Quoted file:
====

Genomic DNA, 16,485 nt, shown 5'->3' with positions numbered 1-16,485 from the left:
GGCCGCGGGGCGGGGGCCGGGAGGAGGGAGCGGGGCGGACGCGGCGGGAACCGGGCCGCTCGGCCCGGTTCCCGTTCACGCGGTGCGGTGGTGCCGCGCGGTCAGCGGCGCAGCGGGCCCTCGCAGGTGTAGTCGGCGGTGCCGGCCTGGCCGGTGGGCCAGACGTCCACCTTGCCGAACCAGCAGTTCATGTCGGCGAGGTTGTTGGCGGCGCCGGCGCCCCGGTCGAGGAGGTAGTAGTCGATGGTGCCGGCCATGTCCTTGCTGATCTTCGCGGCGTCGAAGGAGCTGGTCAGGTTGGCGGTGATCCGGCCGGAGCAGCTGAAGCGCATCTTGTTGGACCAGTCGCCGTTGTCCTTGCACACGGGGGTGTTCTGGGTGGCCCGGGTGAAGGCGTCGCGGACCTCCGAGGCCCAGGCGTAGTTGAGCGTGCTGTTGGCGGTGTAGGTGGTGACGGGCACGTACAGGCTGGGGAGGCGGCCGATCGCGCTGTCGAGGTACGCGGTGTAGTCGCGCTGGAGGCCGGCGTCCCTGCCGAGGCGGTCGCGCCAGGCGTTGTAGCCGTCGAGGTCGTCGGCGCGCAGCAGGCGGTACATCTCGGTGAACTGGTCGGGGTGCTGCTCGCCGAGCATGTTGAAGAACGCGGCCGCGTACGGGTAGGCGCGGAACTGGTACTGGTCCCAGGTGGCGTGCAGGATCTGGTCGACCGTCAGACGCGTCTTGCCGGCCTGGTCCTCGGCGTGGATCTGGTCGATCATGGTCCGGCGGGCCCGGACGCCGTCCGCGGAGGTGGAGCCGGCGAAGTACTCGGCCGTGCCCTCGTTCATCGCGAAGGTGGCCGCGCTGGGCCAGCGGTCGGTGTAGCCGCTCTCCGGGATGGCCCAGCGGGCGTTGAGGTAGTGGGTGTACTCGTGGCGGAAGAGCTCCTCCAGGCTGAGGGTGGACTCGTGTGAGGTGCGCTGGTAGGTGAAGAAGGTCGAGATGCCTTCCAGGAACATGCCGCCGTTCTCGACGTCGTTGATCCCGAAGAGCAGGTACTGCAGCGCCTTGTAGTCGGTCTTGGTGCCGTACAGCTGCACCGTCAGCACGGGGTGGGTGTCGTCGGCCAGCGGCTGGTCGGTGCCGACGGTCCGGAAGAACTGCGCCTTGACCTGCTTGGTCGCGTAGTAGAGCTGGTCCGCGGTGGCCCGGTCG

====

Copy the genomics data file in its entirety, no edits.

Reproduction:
Genomic DNA, 16,485 nt, shown 5'->3' with positions numbered 1-16,485 from the left:
GGCCGCGGGGCGGGGGCCGGGAGGAGGGAGCGGGGCGGACGCGGCGGGAACCGGGCCGCTCGGCCCGGTTCCCGTTCACGCGGTGCGGTGGTGCCGCGCGGTCAGCGGCGCAGCGGGCCCTCGCAGGTGTAGTCGGCGGTGCCGGCCTGGCCGGTGGGCCAGACGTCCACCTTGCCGAACCAGCAGTTCATGTCGGCGAGGTTGTTGGCGGCGCCGGCGCCCCGGTCGAGGAGGTAGTAGTCGATGGTGCCGGCCATGTCCTTGCTGATCTTCGCGGCGTCGAAGGAGCTGGTCAGGTTGGCGGTGATCCGGCCGGAGCAGCTGAAGCGCATCTTGTTGGACCAGTCGCCGTTGTCCTTGCACACGGGGGTGTTCTGGGTGGCCCGGGTGAAGGCGTCGCGGACCTCCGAGGCCCAGGCGTAGTTGAGCGTGCTGTTGGCGGTGTAGGTGGTGACGGGCACGTACAGGCTGGGGAGGCGGCCGATCGCGCTGTCGAGGTACGCGGTGTAGTCGCGCTGGAGGCCGGCGTCCCTGCCGAGGCGGTCGCGCCAGGCGTTGTAGCCGTCGAGGTCGTCGGCGCGCAGCAGGCGGTACATCTCGGTGAACTGGTCGGGGTGCTGCTCGCCGAGCATGTTGAAGAACGCGGCCGCGTACGGGTAGGCGCGGAACTGGTACTGGTCCCAGGTGGCGTGCAGGATCTGGTCGACCGTCAGACGCGTCTTGCCGGCCTGGTCCTCGGCGTGGATCTGGTCGATCATGGTCCGGCGGGCCCGGACGCCGTCCGCGGAGGTGGAGCCGGCGAAGTACTCGGCCGTGCCCTCGTTCATCGCGAAGGTGGCCGCGCTGGGCCAGCGGTCGGTGTAGCCGCTCTCCGGGATGGCCCAGCGGGCGTTGAGGTAGTGGGTGTACTCGTGGCGGAAGAGCTCCTCCAGGCTGAGGGTGGACTCGTGTGAGGTGCGCTGGTAGGTGAAGAAGGTCGAGATGCCTTCCAGGAACATGCCGCCGTTCTCGACGTCGTTGATCCCGAAGAGCAGGTACTGCAGCGCCTTGTAGTCGGTCTTGGTGCCGTACAGCTGCACCGTCAGCACGGGGTGGGTGTCGTCGGCCAGCGGCTGGTCGGTGCCGACGGTCCGGAAGAACTGCGCCTTGACCTGCTTGGTCGCGTAGTAGAGCTGGTCCGCGGTGGCCCGGTCG